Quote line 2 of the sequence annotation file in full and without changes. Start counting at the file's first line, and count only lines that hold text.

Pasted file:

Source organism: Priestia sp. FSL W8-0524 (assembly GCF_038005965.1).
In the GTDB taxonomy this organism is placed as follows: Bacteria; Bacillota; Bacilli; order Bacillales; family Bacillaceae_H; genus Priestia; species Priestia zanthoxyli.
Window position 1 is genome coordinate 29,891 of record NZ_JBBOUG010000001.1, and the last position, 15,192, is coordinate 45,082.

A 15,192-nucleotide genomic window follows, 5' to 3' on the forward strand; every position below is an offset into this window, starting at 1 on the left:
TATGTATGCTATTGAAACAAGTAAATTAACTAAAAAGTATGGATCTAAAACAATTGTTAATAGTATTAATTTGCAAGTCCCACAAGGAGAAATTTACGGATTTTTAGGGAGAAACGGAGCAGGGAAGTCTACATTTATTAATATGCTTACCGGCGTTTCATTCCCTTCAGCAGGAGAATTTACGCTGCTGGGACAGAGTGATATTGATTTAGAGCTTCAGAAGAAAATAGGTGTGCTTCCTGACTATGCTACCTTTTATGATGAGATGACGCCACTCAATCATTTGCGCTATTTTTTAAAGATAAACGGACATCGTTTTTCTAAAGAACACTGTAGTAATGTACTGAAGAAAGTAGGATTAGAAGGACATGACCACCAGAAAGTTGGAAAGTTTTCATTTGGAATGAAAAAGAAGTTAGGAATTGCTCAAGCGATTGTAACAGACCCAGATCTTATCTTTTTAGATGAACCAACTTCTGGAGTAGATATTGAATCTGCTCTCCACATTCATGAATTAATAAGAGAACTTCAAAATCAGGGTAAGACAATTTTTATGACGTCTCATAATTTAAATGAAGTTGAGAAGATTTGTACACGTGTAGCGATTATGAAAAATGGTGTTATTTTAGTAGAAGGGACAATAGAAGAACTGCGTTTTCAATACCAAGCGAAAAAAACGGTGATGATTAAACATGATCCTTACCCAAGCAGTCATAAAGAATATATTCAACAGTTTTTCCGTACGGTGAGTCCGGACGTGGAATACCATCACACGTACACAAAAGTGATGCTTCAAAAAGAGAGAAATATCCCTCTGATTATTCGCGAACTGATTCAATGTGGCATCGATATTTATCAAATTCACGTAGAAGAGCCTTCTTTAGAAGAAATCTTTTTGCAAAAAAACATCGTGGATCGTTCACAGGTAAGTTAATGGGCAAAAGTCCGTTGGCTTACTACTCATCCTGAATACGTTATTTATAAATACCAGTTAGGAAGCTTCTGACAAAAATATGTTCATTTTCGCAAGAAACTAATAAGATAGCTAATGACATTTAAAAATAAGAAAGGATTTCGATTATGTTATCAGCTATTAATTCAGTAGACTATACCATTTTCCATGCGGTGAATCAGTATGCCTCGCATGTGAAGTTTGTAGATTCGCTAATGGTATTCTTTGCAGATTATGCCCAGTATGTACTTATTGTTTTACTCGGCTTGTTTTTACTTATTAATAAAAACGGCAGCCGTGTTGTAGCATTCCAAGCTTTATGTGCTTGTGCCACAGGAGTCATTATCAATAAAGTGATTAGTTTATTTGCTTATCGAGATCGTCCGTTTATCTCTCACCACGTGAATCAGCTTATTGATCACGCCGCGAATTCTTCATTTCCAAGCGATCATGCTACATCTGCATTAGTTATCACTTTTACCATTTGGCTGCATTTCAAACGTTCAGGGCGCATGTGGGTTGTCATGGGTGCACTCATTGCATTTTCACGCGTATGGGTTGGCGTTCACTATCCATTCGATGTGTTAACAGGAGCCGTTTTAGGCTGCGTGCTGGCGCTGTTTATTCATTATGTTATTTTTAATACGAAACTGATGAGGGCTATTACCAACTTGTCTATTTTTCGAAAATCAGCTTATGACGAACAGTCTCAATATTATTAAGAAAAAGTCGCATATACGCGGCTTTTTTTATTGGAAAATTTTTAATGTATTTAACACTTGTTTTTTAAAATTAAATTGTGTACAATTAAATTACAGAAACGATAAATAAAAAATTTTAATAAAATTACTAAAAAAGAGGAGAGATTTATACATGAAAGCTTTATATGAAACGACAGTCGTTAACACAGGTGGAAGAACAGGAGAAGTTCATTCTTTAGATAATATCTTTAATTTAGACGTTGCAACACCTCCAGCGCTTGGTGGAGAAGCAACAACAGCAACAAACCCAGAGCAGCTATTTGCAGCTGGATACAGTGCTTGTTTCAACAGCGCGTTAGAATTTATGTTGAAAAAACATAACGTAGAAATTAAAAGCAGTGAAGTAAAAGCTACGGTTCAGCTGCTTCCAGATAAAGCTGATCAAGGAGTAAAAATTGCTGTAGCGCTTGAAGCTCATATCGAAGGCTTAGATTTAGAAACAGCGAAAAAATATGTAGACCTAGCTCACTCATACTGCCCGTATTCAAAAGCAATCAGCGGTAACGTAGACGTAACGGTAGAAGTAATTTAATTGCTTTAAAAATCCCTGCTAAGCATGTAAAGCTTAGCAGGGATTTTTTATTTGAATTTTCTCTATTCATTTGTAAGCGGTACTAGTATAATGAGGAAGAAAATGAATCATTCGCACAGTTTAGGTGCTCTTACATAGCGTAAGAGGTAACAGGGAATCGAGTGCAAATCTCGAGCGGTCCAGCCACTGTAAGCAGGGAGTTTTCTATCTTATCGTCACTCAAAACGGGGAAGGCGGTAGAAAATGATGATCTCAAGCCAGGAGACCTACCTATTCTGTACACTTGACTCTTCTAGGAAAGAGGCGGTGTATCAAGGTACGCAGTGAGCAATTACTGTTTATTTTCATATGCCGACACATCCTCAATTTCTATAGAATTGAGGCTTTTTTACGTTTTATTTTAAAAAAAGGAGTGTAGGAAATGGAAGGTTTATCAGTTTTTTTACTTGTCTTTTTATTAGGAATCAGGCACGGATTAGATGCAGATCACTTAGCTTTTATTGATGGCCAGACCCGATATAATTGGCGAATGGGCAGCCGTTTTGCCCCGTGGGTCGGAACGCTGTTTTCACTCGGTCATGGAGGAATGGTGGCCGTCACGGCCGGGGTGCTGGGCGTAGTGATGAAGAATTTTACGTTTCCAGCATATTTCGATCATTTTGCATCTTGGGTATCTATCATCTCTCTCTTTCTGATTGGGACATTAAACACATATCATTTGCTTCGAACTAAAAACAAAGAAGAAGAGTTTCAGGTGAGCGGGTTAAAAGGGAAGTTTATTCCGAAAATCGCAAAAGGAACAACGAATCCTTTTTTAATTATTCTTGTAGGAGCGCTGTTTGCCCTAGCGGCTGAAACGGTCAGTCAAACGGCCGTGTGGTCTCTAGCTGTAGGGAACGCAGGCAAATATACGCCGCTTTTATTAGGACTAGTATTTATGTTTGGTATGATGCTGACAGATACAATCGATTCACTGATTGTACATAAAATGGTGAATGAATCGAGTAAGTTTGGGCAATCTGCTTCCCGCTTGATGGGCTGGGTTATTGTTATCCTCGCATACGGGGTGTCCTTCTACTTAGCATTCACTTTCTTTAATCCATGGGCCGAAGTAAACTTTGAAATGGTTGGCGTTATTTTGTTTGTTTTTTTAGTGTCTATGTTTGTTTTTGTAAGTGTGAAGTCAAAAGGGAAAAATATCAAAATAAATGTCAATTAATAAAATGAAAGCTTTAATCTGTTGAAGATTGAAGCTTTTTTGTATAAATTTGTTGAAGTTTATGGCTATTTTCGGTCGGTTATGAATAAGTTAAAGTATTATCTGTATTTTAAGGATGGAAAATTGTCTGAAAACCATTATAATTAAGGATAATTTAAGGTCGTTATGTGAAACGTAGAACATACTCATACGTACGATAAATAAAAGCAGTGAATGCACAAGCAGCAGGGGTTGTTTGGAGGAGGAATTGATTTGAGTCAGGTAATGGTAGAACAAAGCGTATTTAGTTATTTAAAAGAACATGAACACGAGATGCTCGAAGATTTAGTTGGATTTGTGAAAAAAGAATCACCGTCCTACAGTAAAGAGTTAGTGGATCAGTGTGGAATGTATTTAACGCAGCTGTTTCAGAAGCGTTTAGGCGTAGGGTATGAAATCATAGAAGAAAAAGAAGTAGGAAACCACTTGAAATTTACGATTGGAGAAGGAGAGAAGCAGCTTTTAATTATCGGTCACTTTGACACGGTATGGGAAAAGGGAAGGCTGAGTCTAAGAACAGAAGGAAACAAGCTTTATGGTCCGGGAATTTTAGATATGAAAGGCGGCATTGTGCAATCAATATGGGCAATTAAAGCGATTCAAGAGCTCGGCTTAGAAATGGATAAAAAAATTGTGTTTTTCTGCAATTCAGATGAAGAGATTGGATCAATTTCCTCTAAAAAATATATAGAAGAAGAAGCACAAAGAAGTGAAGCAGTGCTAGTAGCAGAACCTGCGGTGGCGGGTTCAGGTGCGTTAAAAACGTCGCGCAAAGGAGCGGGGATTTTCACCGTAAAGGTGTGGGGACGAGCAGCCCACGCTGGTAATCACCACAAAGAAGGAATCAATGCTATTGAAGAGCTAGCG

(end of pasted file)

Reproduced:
In the GTDB taxonomy this organism is placed as follows: Bacteria; Bacillota; Bacilli; order Bacillales; family Bacillaceae_H; genus Priestia; species Priestia zanthoxyli.